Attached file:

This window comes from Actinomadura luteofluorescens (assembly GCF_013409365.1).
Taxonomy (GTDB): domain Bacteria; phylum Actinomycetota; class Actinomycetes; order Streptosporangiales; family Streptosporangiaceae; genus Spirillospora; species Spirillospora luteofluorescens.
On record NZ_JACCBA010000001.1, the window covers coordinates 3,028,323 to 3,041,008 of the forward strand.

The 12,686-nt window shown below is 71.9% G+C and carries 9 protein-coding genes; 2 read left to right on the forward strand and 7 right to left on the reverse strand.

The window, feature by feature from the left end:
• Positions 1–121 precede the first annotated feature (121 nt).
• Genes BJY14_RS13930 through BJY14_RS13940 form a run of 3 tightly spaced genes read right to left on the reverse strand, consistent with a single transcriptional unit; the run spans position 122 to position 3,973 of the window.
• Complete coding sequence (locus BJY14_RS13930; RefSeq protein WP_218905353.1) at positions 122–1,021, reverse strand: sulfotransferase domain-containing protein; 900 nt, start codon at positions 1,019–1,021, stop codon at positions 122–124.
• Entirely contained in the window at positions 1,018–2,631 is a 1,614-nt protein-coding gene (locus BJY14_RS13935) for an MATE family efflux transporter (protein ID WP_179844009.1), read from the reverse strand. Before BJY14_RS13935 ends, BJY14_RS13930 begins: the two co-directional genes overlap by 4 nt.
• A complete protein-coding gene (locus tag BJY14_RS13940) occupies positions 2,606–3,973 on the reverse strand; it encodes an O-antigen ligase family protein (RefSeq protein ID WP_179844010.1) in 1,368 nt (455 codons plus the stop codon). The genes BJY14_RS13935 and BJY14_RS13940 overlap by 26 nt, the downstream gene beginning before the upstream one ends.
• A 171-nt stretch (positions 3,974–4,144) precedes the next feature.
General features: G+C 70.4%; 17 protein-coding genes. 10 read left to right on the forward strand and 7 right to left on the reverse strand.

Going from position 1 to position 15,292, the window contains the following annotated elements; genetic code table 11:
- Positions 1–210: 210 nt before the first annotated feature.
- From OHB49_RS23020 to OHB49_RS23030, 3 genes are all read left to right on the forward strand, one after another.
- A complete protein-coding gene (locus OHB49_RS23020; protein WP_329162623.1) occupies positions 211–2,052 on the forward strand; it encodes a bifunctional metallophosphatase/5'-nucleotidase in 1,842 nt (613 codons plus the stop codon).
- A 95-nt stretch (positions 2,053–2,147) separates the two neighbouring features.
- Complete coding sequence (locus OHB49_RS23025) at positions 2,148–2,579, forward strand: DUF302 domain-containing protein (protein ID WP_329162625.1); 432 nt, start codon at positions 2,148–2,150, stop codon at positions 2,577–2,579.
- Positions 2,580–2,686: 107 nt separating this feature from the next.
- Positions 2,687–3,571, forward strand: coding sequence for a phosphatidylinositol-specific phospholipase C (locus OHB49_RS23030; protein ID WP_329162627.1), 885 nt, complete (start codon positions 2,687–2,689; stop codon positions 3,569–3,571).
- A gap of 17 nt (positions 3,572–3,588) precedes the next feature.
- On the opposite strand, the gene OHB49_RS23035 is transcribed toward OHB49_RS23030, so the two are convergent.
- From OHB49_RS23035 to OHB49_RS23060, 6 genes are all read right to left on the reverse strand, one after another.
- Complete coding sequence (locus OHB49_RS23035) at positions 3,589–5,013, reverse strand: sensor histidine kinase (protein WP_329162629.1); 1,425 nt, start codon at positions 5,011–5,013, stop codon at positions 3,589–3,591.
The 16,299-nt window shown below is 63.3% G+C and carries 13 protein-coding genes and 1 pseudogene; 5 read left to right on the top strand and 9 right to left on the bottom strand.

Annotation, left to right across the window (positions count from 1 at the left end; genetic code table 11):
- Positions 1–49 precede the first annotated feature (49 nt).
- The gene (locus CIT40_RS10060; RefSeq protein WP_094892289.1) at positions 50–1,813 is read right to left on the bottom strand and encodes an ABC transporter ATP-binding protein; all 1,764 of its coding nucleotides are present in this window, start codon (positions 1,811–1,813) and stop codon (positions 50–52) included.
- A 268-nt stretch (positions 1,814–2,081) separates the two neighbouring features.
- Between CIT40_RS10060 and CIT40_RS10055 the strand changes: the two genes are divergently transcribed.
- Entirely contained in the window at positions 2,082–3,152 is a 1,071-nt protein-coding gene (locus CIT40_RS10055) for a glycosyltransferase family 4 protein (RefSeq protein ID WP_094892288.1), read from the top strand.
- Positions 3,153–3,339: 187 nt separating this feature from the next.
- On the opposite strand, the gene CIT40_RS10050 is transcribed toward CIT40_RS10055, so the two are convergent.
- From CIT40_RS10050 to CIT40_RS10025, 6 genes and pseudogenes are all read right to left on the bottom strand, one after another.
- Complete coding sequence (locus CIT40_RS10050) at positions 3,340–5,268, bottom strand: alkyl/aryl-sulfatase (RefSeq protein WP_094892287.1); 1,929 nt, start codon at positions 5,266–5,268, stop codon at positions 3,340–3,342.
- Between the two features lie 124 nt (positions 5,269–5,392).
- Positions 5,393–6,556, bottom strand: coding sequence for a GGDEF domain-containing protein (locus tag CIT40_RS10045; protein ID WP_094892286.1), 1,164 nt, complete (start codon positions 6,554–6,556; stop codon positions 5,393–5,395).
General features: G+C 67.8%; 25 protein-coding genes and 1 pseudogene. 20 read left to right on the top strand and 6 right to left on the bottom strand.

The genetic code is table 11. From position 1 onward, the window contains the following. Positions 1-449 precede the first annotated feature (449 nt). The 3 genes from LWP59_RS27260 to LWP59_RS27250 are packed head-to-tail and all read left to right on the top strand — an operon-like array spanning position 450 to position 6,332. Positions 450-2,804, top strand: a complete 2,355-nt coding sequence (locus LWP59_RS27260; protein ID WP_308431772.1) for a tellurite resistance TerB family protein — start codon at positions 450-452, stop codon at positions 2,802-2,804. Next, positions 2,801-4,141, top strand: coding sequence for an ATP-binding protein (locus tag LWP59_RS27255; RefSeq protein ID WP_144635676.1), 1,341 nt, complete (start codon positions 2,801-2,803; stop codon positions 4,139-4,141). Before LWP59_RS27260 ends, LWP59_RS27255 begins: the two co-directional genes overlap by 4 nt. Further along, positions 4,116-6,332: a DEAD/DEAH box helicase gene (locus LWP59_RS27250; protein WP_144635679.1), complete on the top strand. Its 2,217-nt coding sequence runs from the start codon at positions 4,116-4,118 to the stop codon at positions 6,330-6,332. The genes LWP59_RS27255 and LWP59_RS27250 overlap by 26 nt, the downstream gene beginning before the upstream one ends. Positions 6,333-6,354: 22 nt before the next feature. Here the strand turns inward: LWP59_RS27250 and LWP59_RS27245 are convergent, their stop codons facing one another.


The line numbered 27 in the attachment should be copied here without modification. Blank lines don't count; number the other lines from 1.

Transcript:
- Positions 1–49 precede the first annotated feature (49 nt).